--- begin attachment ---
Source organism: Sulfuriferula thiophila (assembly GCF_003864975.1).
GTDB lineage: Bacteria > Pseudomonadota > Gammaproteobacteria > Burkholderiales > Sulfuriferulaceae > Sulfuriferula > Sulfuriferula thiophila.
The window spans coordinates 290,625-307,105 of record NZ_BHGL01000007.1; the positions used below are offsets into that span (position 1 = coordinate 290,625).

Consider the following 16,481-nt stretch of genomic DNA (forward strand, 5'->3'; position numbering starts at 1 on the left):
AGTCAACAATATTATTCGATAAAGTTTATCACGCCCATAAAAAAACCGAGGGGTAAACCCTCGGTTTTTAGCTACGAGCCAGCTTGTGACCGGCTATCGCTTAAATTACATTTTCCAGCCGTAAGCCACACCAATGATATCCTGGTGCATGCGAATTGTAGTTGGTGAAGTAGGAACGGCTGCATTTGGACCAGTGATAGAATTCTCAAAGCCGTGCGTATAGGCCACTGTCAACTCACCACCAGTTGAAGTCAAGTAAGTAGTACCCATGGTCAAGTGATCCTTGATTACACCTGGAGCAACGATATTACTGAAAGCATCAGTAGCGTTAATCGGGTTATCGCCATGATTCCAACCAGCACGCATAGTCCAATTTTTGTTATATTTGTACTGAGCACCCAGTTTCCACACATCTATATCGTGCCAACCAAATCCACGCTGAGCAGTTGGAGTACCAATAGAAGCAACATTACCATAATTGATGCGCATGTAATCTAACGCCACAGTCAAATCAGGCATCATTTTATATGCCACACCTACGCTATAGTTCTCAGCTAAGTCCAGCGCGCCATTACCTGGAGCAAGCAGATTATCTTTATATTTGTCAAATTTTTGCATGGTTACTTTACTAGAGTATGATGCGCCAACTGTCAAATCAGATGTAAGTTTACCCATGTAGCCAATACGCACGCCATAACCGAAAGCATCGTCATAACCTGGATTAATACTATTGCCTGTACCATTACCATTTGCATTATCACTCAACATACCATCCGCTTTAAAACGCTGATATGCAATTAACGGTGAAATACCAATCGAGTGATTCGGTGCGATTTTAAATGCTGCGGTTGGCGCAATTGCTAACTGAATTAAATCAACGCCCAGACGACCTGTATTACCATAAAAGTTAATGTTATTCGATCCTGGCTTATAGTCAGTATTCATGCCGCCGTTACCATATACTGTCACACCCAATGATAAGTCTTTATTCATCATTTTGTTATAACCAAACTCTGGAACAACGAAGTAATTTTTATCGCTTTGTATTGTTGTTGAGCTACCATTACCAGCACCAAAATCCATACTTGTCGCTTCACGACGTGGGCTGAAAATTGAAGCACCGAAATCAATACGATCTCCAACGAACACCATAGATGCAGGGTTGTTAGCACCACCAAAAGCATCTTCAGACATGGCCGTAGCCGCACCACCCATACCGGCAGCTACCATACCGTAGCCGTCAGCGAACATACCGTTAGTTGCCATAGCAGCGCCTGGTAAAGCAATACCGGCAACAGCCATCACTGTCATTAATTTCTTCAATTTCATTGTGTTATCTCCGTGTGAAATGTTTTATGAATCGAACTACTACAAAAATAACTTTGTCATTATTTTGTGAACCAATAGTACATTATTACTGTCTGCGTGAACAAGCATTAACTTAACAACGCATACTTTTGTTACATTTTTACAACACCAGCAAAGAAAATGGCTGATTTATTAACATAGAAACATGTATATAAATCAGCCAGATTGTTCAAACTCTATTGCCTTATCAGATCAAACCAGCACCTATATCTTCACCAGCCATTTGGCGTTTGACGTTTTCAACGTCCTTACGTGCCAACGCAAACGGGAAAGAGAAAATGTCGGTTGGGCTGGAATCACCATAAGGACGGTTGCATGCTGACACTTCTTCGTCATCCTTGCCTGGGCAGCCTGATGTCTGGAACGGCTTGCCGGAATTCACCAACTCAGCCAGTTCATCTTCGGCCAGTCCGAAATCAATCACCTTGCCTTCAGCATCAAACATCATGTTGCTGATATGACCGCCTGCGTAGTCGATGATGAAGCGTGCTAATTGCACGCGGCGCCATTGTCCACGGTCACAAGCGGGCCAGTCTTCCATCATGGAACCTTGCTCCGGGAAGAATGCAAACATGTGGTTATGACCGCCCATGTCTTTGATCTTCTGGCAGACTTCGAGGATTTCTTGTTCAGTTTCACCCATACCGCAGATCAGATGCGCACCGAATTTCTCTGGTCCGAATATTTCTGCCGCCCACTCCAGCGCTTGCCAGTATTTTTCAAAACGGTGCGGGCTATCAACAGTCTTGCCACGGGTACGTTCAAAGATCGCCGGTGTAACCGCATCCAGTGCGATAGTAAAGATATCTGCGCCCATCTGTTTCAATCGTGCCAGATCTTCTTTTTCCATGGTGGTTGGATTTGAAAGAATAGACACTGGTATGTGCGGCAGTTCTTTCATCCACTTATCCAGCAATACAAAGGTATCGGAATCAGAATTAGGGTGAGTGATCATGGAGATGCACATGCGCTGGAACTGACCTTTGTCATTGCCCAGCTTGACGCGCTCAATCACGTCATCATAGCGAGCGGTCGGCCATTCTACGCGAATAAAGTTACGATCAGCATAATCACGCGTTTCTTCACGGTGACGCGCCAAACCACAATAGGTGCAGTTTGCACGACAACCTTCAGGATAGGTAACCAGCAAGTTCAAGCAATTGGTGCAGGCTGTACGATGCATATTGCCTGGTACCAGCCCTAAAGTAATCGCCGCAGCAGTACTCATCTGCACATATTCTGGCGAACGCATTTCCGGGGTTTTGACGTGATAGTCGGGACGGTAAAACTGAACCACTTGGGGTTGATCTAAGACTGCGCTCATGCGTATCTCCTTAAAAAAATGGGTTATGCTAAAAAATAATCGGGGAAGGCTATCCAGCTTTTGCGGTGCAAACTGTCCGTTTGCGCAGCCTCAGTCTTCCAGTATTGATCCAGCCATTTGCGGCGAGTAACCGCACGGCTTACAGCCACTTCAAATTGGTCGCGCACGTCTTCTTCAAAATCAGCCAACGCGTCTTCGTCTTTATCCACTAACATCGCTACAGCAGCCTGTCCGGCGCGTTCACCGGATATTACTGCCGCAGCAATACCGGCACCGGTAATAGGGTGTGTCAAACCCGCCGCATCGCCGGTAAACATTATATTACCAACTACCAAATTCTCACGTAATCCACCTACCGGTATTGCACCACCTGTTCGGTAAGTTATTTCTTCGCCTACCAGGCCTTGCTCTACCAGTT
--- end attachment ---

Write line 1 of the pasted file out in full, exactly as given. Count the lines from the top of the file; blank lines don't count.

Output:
Source organism: Sulfuriferula thiophila (assembly GCF_003864975.1).